Turns out that Colombia is full of tiny adorable towns, and I might have to revise my statement from my previous blog that Guatapé is the cutest small town, especially because it turns out that BARICHARA is popularly known as the cutest town in Colombia (“el pueblo más lindo de Colombia”). (Also it’s a UNESCO world heritage site.)
Upon hearing that, I revised my travel plans and went to investigate.
I would have to say that Barichara certainly deserves the title, though I would not change my statement about Guatapé, which is cute in a different (colorful) kind of way.
I am so glad I had the pleasure of visiting the small town of Barichara and neighboring Guane, where, with the natural landscapes, tranquility, and friendliness of the people, you feel relaxed from just breathing in the air of the countryside. It’s no surprise that so many city-dwellers come here for vacations to decompress and take a break from the noise and rush of city life.
Heading north from Bogota in a bus, I watched the city landscapes transform into rolling green hills. My seat-mate lives in bogota but does construction projects in a rural area a couple hours outside of the city, so he takes on the role of tour guide and points out all the interesting things along the way.
As I see more and more cows grazing, he points out milking stations and informs me that we are in dairy country. We pass a town statue indicating that we are in the self-proclaimed milk capital of Colombia where you can get fresh dairy products like milk, cheese, and yogurt.
In between the cute, small, rural towns were grazing pastures, houses of brick or adobe, kilns with tall chimneys for making bricks, and I was completely surprised when we passed a series of coal mines.
About 7 hours later, when I arrived in San Gil, the air was filled with that familiar smell of burning wood or vegetation that I encountered when stepping off the airplane in El Salvador and in Cairo. From the busy little city of San Gil, I hopped on another bus that takes me to the small, quiet town of Barichara in about 30 minutes.
With its cobblestone streets, adobe buildings and colonial Spanish style balconies and flower pots, it almost seems like the town hasn’t changed much since it was a Spanish colonial hub in the 18th century.
And the views! Located in the hills above a river valley, there are multiple overlook points where you feel tiny as you stand in awe looking out over the the Suarez river far below and the mountain backdrop in the far distnce.
The town is connected to the nearby tiny town of Guane by “the Camino Real”, a stone path through the countryside that takes about 1.5-2 hours to hike. It used to be an Inca trail and more recently was a rehabilitated by a German engineer in the mid 1900s.
The hike to Guane was divine. The sun shone down, birds and insects were singing and chirping, there was a cool breeze, and while it was extremely hot in the sun, it was cool in the shade (and the path was mostly shaded by trees).
This is going to sound weird, but it was kind of welcoming to arrive to the village and be greeted by the light smell of smoke in the air and cow or horse poop. I guess those smells of rural areas grow on you after a while. ?
Guane was a kind of magical place for me.
The mirador provided an incredible view of the river valley with the river rushing through, and I spent some time there taking it all in, and later chatting with a Venezuelan artisan.
In the middle of Colombia, in this tiny little town of Guane, there is a hidden gem – a fascinating little museum that recounts the site’s history from millions of years ago to the present. (I wasn’t allowed to take photos inside, sorry!)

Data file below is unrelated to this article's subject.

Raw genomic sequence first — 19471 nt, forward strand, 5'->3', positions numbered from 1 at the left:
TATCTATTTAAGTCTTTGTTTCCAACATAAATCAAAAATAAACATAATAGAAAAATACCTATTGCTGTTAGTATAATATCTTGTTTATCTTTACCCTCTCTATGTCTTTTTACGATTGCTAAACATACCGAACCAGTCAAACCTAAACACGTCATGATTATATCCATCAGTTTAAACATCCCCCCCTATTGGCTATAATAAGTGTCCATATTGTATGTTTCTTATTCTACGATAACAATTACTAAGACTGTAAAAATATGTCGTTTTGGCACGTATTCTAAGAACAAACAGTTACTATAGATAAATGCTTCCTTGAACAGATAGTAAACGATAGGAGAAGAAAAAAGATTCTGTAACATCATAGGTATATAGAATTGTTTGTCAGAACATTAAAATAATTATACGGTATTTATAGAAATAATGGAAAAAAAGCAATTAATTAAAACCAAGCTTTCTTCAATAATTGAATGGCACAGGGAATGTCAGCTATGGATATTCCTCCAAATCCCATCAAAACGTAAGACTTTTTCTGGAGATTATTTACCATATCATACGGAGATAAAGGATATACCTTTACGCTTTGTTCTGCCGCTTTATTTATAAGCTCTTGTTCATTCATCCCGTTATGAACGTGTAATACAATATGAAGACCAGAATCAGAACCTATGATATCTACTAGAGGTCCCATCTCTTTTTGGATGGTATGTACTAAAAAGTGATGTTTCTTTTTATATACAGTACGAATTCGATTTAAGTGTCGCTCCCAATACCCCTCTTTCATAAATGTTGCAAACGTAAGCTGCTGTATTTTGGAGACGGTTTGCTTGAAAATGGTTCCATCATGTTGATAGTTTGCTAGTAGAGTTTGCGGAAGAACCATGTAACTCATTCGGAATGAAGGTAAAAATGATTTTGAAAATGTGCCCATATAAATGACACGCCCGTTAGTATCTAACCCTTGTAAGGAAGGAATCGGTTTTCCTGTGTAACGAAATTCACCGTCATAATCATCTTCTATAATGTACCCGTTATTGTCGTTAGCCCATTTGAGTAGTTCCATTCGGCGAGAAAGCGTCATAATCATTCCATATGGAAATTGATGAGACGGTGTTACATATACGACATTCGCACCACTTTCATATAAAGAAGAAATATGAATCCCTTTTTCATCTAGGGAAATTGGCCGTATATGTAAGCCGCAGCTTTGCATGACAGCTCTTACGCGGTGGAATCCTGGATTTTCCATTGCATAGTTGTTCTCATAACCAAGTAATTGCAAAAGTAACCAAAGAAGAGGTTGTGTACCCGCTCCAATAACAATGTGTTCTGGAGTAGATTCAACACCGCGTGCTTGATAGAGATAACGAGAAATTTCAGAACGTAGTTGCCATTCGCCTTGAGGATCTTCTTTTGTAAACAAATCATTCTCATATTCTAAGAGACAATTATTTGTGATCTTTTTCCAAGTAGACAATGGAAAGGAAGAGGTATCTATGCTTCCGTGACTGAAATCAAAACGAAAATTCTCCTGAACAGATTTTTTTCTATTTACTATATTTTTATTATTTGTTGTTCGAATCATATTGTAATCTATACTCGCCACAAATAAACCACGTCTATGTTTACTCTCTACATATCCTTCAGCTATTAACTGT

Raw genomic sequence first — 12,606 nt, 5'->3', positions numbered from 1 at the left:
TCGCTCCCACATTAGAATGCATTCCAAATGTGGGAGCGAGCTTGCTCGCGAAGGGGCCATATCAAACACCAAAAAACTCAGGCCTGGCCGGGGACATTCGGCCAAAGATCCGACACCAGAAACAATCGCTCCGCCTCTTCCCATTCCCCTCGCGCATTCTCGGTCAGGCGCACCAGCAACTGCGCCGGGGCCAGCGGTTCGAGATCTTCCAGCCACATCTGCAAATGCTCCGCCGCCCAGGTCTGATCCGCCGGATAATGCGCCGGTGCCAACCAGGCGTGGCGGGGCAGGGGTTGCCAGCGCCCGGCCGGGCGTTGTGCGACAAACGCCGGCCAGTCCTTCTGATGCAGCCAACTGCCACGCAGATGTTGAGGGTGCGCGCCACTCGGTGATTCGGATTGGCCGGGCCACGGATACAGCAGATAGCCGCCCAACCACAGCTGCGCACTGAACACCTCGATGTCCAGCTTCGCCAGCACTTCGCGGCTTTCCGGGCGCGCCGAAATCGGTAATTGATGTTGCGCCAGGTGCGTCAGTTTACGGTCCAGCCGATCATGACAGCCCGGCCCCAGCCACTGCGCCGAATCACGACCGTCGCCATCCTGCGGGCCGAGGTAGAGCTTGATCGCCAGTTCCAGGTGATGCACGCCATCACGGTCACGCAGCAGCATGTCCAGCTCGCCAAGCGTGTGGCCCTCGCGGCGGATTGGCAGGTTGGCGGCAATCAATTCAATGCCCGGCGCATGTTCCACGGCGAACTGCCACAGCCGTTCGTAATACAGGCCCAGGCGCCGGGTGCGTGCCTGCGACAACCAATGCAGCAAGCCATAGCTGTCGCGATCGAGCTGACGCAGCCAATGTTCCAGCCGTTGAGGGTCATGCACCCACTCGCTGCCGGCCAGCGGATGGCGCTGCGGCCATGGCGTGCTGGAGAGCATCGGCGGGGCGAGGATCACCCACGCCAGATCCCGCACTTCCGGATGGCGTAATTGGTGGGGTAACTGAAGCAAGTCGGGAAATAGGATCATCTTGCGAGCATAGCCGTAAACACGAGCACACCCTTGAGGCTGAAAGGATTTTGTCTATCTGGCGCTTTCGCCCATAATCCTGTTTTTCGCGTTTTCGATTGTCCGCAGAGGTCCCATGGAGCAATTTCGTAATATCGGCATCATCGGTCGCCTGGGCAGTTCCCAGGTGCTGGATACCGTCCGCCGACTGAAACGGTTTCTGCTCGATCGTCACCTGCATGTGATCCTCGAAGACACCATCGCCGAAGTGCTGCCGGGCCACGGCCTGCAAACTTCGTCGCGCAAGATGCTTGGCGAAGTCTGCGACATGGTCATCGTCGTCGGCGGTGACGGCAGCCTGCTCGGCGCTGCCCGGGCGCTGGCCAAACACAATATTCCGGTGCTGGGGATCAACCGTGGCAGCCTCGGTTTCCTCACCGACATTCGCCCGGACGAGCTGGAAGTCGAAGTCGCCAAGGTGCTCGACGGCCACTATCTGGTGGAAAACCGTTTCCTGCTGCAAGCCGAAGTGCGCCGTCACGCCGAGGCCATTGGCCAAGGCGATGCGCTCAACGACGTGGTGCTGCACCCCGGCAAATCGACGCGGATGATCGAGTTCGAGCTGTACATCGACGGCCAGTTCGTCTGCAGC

There are incredible fossils of fish and shells and plants from when the site was under the ocean. There are artifacts, some writing in pictographs, and even a mummy from the pre-Colombian Guane (the town is named after a group of indigenous people that lived in the region).
There are paintings from Spain that had been brought over during the colonial times. And there were coins – from the original “patacones”, (imperfectly round, made of silver from the colonial mines), to the perfectly formed colonial coins fabricated after mints were built, to the current coins in circulation in Colombia.
Unfortunately, the artifacts from the Guane people are pretty much all that remain because they were forced to stop speaking their language and practicing their customs many generations back. In fact, present-day Guane is where those indigenous Guanes that survived the epidemics were sent to be forced to forget their language and culture and be educated in the Spanish colonial language and culture in the 1700s.
Ironically, this incredible museum exists largely thanks to a dedicated priest who worked tirelessly to compile the fossils and artifacts in the late 1900s.
Barichara and Guane are located in the department (state) of Santander, which has its own little sub culture, for which it is very proud. In addition to beautiful landscapes and fascinating history, I got a taste of the Santandereana food and music (specifically “bambuco”), and I felt very welcome thanks to the incredibly friendly Santandereanos.
In a very embarrassing moment in Guane I found I didn’t have enough cash to pay for my lunch. Thinking quickly I asked if I could leave the rest of the payment with someone in Barichara and without flinching the woman said it was not a problem and gave me the name of a store where I could leave it. I was much more worried about the situation than she was.
Finally, I have to note that the hotel where I stayed (“Quédate Aquí”) is run by the nicest woman EVER. She made me feel so at home, cooked delicious food, and emanated a really loving and caring spirit.
I wish I could have stayed a few more days here, but I was intrigued to check out a theme park nearby…which I’ll tell you about next!